The first commercial flight landed at INS Garuda, the Indian Navy air station in Kochi, on Monday after operations at the Cochin international airport was closed for days due to floods in Kerala as the focus shifted to rescue and rehabilitation amid a forecast of less rainfall.
Thirteen more deaths were reported on Sunday in the floods triggered by 10 days of an unusually heavy bout of monsoon rains in Kerala, taking the death toll to 239, and more than 700,000 people were taken to relief camps, according to figures released by the state government.
The intensity of rainfall over Kerala has decreased over the past two days, the weather department said, adding that there was no alert of heavy precipitation from Monday onwards in the state.
Thousands of defence force personnel, National Disaster Response Force (NDRF) and paramilitary forces were engaged in rescue and relief operations with the support of dozens of helicopters, aircraft, and motorboats and the “operations will continue till the situation becomes normal”, a senior official said on Sunday.
The National Disaster Management Authority (NDMA) tweeted on Monday that 50 plants to treat water and several tonnes of milk powder and food from Hyderabad, Halwara, Mumbai and Mysore have been sent to the state capital of Thiruvananthapuram for people cut off for days, with many trapped on roofs and upper floors, in desperate need of food and clean water.
Sixty tonnes of medicines from Hindon and 70 doctors and 30 personnel with medicines from Mumbai were also being sent to the state, it added.
Help has poured in from across the country for Kerala, with several state governments pledging crores in financial assistance and non-government organisations collecting items of basic necessities and sending them to the flood-hit state. Prime Minister Narendra Modi on Saturday announced a financial package of Rs 500 crore to help Kerala, an offer that his rivals and some in the state’s ruling CPI(M) said was inadequate.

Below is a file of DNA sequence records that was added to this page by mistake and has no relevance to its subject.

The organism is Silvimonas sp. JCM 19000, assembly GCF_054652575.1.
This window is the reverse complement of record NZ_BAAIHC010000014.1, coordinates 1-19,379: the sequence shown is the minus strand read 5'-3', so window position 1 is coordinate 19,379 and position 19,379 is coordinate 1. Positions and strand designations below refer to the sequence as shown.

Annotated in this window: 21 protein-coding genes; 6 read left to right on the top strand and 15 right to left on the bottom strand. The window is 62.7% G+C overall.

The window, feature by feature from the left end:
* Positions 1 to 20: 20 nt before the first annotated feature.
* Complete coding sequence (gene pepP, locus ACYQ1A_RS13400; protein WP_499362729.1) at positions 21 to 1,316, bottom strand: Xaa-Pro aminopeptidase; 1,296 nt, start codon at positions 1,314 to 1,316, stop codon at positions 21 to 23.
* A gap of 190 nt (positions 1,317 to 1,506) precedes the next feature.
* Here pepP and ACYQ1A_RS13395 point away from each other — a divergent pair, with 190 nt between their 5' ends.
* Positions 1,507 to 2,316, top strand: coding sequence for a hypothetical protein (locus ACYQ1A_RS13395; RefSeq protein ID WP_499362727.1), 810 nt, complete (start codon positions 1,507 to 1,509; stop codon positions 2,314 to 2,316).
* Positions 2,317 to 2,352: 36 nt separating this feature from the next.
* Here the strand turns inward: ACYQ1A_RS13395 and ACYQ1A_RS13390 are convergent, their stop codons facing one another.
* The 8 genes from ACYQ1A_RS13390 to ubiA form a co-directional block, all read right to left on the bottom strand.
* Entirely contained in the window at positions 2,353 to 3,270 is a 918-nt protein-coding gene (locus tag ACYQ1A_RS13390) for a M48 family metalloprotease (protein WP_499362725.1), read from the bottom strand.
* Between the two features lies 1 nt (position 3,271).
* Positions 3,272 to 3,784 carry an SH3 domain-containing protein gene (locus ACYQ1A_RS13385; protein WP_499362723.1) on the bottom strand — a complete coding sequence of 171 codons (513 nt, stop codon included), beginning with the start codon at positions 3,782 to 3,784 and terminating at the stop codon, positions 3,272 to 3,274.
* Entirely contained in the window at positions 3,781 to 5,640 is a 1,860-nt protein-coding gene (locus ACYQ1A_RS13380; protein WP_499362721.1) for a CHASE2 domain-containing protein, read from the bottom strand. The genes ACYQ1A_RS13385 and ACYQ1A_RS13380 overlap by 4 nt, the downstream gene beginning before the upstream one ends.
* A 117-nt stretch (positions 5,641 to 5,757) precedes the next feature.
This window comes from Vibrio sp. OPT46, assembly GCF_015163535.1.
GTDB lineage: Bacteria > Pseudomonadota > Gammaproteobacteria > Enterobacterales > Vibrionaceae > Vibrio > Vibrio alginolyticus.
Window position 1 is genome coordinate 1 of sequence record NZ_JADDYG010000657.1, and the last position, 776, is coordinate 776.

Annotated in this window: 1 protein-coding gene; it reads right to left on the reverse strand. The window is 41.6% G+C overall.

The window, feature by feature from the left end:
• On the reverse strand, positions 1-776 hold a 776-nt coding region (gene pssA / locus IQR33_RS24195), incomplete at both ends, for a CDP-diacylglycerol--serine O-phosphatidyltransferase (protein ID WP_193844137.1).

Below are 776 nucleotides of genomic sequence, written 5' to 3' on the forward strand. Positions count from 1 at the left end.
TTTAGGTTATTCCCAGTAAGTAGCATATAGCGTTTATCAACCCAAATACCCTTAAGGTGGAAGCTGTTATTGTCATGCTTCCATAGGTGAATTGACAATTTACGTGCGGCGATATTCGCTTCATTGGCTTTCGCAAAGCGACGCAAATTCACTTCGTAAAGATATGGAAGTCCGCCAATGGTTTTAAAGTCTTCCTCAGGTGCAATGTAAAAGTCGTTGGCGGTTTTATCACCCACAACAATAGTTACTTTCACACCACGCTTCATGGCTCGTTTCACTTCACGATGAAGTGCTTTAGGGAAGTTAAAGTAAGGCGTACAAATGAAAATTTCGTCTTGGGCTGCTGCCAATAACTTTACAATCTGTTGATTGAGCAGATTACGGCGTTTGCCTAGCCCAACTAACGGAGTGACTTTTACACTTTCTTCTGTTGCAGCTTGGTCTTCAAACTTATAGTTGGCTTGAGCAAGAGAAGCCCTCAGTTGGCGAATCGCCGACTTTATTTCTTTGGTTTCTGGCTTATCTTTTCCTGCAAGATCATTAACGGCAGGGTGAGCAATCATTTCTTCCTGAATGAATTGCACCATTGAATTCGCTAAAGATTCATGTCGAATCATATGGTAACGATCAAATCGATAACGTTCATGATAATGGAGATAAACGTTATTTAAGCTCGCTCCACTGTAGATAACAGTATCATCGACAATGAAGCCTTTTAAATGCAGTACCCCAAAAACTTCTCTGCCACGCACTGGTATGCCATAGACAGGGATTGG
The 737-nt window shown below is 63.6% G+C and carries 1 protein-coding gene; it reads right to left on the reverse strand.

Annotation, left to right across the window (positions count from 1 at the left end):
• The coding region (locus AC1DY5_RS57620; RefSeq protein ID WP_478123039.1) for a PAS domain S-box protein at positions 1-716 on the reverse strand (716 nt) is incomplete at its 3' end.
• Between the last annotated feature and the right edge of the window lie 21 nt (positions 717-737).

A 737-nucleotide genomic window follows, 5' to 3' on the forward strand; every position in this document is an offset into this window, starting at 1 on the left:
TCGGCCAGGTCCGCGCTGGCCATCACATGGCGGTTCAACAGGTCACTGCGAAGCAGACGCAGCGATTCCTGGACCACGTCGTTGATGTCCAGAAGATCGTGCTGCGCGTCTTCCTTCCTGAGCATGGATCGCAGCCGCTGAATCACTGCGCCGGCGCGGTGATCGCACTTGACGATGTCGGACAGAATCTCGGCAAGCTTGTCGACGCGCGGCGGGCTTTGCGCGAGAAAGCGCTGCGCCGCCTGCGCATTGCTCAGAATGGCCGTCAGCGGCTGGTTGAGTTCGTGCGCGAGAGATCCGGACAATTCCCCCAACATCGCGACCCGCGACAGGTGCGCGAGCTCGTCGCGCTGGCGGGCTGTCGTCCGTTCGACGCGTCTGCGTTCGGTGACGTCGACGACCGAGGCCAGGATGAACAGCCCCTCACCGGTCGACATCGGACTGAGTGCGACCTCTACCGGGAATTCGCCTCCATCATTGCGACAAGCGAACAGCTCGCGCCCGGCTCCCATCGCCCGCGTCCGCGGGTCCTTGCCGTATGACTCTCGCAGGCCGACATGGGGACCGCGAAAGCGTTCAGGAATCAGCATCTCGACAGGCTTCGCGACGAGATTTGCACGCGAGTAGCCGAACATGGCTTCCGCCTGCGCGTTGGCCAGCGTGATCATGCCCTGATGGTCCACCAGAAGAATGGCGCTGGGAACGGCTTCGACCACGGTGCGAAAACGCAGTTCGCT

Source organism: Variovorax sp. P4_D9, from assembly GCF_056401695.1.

Assam chief minister Sarbananda Sonowal said on Monday his state would give Rs 3 crore in aid to rain-ravaged Kerala. Telangana deputy chief minister Mohammad Mahmood Ali has decided to donate a month’s salary to the state and Telangana Rashtra Samithi (TRS) MPs will also give a month’s salary to Kerala chief minister’s distress relief fund.
The Indian Railways will run two special trains on Monday from Thiruvananthapuram and Ernakulam to Kolkata and the train services are expected to be restored on all lines in Kerala by Monday evening. The Railways said it would provide blankets and bedsheets to the affected people in Kerala.
“A train with 14,00,000 litres of water and a navy ship with 800,000 litres of water will reach Kerala by Monday … Over 50,000 metric tonnes of food grains have made available, with more quantities in the pipeline. Arrangements are being made to airlift 100 metric tonnes of pulses by Monday, with more to be sent by train,” the National Crisis Management Committee (NCMC) was told on Sunday by the state government.
“Over 9,300 kilolitres of kerosene has been made available while another 12,000 kilolitres will be allocated. The LPG bottling plant in Kochi has also been reopened,” the committee was informed.
The civil aviation officials said Air India has offered to airlift relief material free of cost, while the ministry of health and family welfare said it was airlifting 60 tonnes of medicines on Monday and put six specialised medical teams on standby in the state.
The NCMC, which commenced its meetings on Prime Minister Narendra Modi’s directions, will meet again on Monday.
At least 197 people have been killed in Kerala in the last 10 days in the second spell of monsoon fury since August 8 as floods and landslides triggered by incessant rain have wreaked havoc in many parts of the state.
Kerala chief minister Pinarayi Vijayan has pegged the value of losses at roughly Rs 19,200 crore, nearly a fifth of what the state had spent for the entire year in 2017-18. According to state disaster management officials, more than 10,000 kilometres of roads and bridges have been damaged. One of the state’s major airports, in Kochi, has been flooded.
Authorities will also have to deal with a possible outbreak of water-borne and air-borne diseases in the camps. Anil Vasudevan, a Kerala health department official, was quoted by news agency Reuters as saying that three people with chickenpox had to be isolated in one of the relief camps in Aluva.
The task is exacerbated by a lack of coordination and adequate manpower.